I had to break in a new movie theatre this weekend. Possession played in Baton Rouge but only for one week so I was forced to head off to the suburbs of New Orleans where there's a huge new 20 screen multiplex. It was date night and the average age of the movie-goers for 19 of the 20 screens was about 18. But when I got to the 20th screen, where Possession was playing, I noticed that I seemed to be the youngest person there. It was still date night but average age of the couples was about 60. I don't understand why were all the 18 year-olds going to see Swimfan and XXX rather than a film about poetry and PhD's falling in love in the stacks at the British Library! The plot is a literary detective story wound around two romances, one modern and one Victorian. The story begins with the discovery of letters by a famous victorian poet to an unknown woman. The discoverer of the letters, Roland Michell (Aaron Eckhart in the movie), is researching the poet Randolph Henry Ash (Jeremy Northam). He suspects that the mystery woman is Christabel LaMotte (Jennifer Ehle) another Victorian Poet. He contacts Maud Bailey (Gwyneth Paltrow) an expert on LaMotte and they join forces to try and discover the true story of the two Victorian poets. The two stories are told in parallel as the modern couple discovers letters and diaries that shed light on the Victorian couple. Meanwhile, several other academics get wind of the discovery and try and beat Roland and Maud to the punch. This part of the plot which is in both book and movie versions portrays an Indiana-Jones-esque atmosphere to english literature research that is a little over the top.
It is hard to imagine making this book into a movie. I just finished reading Possession, the Booker Prize winning book by A. S. Byatt. It is an amazing book. I couldn't put it down. Of course, it is always hard for a movie to live up to a good book. In this case, it's harder than usual, since much of the ``action" in the book is in letters, poems and diary entries. The director, Neil LaBute, makes the obvious choice and cuts away most of this literary material. Only a small fraction of it is read onscreen. This cutting doesn't hurt the modern relationship between Maud and Roland. But it more or less destroys any understanding of what lures Ash and LaMotte, both of whom have been leading quiet domestic lives, into an incendiary and destructive affair. They live their lives on words and it is their own words in letters to each other words that seduce them. Also, it's not clear why LaBute picked this book to make into a film or that he is the best choice of director. His previous films, In the Company of Men and Your Friends & Neighbors, both also starring Aaron Eckhart, present quite cynical and misogynistic views of romance. LaBute does do a good job of cutting between the stories in 1859 and the present, but he doesn't do well portraying the excitement of the race to discover the story of the Ash and LaMotte as Roland and Maud find their love letters and try to keep the evil Cropper (Trevor Eve) from getting ahold of them. LaBute does a better job with the relationship between Maud and Roland, although I liked their relationship better in the book where they slowly fall in love despite themselves. In the movie, it all progresses a bit faster.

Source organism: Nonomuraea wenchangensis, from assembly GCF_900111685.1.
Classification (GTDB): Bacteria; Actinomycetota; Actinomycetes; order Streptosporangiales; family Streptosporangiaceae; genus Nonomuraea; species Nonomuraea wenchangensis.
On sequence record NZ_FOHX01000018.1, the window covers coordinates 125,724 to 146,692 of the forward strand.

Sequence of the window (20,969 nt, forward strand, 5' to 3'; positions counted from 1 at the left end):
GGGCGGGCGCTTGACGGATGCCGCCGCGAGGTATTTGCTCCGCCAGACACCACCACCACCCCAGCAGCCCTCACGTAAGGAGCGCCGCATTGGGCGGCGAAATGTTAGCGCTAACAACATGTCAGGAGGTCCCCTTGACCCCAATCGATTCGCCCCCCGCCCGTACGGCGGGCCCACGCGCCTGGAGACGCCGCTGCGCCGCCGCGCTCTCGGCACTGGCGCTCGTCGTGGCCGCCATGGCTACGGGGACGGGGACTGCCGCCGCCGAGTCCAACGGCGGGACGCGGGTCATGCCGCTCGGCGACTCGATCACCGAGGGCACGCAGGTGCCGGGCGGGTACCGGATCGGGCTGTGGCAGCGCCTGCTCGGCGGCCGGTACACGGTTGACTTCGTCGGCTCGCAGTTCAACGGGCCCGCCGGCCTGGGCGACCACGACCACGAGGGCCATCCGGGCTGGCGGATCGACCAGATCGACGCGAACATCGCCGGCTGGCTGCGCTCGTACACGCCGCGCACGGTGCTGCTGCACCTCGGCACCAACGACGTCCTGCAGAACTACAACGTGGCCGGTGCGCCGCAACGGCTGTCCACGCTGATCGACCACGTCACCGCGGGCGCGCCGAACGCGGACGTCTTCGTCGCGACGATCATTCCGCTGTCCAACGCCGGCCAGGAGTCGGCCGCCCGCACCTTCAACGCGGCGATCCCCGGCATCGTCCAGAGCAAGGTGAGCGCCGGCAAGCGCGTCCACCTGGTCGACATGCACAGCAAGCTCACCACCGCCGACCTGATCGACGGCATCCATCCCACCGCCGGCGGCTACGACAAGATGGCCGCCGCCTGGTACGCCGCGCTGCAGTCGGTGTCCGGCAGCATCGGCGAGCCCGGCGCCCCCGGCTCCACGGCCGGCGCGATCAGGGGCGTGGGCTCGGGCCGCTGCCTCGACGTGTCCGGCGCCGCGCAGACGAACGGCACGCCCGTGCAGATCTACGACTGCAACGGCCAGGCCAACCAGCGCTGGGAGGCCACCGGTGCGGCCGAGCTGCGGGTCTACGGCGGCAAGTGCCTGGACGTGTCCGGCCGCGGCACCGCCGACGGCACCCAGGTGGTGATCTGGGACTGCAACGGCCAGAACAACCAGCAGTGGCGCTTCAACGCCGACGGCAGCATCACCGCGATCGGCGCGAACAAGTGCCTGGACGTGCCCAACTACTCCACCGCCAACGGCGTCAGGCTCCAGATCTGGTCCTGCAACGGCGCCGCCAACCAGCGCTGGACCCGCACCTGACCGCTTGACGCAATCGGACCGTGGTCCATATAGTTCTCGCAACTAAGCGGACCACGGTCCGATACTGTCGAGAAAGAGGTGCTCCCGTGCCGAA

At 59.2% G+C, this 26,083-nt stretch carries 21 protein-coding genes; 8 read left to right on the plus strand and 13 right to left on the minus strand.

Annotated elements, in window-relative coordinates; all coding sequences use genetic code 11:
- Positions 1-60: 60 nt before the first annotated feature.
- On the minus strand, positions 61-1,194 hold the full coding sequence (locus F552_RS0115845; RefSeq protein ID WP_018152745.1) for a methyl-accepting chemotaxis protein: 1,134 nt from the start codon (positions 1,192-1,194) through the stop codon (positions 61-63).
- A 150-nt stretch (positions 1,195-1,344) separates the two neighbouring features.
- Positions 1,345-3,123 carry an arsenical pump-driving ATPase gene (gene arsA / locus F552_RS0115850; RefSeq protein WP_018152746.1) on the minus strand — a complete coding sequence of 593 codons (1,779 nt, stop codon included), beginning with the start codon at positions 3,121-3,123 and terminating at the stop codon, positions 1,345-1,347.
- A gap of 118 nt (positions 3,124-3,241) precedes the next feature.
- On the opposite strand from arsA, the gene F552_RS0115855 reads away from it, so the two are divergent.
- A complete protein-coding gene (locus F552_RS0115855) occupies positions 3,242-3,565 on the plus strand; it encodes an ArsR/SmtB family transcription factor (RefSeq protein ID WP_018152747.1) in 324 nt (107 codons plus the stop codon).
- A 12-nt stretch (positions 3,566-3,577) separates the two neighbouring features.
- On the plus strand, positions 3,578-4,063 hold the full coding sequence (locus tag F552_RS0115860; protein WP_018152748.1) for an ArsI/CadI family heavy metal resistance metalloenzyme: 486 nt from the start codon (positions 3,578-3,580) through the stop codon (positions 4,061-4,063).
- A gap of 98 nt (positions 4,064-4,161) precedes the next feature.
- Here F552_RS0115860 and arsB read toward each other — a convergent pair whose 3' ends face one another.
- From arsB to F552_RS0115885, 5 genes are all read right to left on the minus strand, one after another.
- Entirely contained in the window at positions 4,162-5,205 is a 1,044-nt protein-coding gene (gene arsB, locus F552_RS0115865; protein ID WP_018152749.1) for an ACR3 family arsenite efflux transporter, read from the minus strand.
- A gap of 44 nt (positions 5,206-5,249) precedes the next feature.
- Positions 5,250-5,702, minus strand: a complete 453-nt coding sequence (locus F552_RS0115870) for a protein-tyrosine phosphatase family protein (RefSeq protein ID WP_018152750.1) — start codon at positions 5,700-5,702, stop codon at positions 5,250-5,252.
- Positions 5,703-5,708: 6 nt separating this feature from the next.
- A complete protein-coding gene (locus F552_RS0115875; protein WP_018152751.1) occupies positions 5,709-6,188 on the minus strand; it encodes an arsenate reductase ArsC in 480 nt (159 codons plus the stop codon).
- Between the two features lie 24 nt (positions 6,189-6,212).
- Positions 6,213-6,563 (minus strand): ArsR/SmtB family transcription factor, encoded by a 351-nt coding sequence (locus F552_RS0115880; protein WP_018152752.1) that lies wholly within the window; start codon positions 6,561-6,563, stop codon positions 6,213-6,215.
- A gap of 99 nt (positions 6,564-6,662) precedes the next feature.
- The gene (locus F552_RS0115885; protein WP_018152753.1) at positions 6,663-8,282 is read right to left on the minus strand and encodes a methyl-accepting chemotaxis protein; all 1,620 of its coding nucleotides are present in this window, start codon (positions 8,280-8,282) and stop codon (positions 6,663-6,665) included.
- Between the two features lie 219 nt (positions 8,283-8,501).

The casting is mostly perfect.
In particular, Gwyneth Paltrow was born to play Maud. The part could have
been written with her in mind. Similarly, Northam was born to play Ash.
Eckhart is a very good choice for Roland and making him American doesn't
take away from the story except for all the stupid comments inserted into
the script about him being American. On the whole, Possession
is a very good attempt at bringing this book to the screen. And like
the movie version of Lord of the Rings, most of my quibbles stem from the
fact that I loved the book. I think the movie was quite enjoyable
and if you haven't read the book, you may enjoy it more. But read
the book! Of course, a story about PhD's falling in the love while
they do research may not be as fascinating to you as it is to me.